Kafka himself never married or had children, though his three sisters did. 7 He died in 1924 of laryngeal tuberculosis, not long before the Nazis came to power. Most of Kafka’s remaining family would perish in the Holocaust. Some of his nieces survived, as did his friend Max Brod and his then-girlfriend Dora Diamant. Brod, a writer in his own right who introduced the world to many of Kafka’s most famous works, died in 1968 in Tel Aviv. 8 Diamant, meanwhile, who never found another partner after Kafka, died in London. 9
In Letter to his Father, Kafka speculates that he and his family members each had fundamental, unchanging natures, and that he therefore always would have been weak and anxious. However, this is almost certainly not true. Researchers nowadays believe that sensitive people (as Kafka was) are highly influenced by their formative environment, for better or for worse. 10 As such, had Kafka been raised in a more loving and supportive family, he very likely would have become a completely different sort of person.
Kafka’s Mental Health
Kafka’s mental health was poor for most of his life, although exactly how ill he was, and in what ways, is a matter of some debate. Some of the confusion likely lies with Kafka himself, who was not a very good self-observer. For instance, he was convinced that he was loathsome and unlovable, even though he had many friends and lovers who really liked him! 11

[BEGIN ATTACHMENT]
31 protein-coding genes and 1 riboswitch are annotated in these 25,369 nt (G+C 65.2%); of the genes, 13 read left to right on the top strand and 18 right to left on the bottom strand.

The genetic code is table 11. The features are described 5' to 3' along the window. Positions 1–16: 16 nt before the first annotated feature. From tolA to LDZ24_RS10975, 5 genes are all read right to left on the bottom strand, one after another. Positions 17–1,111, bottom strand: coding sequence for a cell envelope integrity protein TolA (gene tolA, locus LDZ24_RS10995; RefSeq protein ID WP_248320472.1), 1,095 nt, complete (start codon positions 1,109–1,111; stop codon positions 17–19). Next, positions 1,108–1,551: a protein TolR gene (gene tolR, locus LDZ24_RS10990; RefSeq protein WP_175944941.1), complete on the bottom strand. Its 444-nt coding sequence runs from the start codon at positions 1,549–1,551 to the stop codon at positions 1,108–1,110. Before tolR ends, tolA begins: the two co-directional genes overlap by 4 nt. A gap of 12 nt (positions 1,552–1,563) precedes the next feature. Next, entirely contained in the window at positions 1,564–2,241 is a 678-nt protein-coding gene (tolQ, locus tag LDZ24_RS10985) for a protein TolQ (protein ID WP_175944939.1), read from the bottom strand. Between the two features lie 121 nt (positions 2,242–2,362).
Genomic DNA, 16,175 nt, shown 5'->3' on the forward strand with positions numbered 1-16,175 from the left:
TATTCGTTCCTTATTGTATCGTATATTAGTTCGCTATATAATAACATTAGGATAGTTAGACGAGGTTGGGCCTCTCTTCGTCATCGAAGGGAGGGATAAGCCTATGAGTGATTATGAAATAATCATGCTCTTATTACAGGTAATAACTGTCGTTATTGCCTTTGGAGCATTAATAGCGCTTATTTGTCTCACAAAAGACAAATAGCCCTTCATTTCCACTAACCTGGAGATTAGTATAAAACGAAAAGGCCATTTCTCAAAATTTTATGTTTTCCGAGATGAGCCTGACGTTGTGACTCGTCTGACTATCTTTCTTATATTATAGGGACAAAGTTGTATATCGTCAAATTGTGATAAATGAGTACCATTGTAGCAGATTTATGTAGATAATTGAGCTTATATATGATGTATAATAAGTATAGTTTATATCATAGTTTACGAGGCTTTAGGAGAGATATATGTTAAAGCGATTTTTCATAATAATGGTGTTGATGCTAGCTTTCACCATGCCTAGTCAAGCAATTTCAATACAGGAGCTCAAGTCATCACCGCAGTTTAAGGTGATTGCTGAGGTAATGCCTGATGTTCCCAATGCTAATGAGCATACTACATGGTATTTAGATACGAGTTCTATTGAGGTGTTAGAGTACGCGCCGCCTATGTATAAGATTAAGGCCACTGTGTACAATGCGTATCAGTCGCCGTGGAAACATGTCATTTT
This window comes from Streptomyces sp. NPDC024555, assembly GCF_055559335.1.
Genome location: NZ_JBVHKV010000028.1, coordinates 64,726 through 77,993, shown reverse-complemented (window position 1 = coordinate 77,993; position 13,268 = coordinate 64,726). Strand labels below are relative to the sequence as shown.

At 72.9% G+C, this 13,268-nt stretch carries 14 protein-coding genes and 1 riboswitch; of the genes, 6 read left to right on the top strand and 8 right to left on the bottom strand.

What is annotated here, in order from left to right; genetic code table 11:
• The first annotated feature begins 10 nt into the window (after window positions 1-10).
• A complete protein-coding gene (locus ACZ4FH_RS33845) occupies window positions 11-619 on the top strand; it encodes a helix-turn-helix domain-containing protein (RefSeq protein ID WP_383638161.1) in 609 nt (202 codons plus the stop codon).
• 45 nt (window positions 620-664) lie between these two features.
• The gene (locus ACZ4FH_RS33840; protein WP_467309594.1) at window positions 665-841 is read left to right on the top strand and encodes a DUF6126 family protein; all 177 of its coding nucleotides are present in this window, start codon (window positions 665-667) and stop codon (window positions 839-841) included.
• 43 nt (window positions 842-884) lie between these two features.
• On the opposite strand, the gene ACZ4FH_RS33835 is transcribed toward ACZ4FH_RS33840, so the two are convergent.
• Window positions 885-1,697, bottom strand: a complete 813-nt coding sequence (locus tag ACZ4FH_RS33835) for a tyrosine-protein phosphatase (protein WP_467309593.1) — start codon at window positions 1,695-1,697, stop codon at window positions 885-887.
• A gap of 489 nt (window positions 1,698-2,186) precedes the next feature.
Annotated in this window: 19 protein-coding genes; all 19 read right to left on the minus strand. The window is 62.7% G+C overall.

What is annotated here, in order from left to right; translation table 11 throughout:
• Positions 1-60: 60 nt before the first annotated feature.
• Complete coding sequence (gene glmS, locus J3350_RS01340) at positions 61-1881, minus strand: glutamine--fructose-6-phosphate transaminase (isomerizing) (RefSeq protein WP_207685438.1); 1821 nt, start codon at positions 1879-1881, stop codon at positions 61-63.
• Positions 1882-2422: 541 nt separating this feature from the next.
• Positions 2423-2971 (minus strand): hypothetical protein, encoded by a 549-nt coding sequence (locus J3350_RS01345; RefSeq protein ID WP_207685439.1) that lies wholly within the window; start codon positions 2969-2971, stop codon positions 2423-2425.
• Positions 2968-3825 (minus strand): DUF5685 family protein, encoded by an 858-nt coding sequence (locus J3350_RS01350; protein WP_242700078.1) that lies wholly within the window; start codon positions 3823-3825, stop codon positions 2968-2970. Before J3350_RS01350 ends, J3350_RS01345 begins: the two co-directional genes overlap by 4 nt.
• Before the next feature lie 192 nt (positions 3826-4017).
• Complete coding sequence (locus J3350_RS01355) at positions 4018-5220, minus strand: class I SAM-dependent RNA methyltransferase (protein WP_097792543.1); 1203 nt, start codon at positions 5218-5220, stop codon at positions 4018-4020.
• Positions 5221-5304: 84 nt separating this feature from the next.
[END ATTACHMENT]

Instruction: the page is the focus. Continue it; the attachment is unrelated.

In any event, it is clear that Kafka suffered from depression and anxiety for many years, and many of his stories dwell almost obsessively on alienation, suicide, self-harm, and murder. Of particular note is his short story The Burrow, in which an obsessive-compulsive animal of indeterminate species builds an enormous, labyrinthine burrow in which he can live sheltered from his enemies. When the animal discovers a whistling sound in his burrow that he cannot account for, he completely loses his mind with fear that he has been discovered by a predator. Even the fact that the whistling does not sound like a digging animal brings him no relief: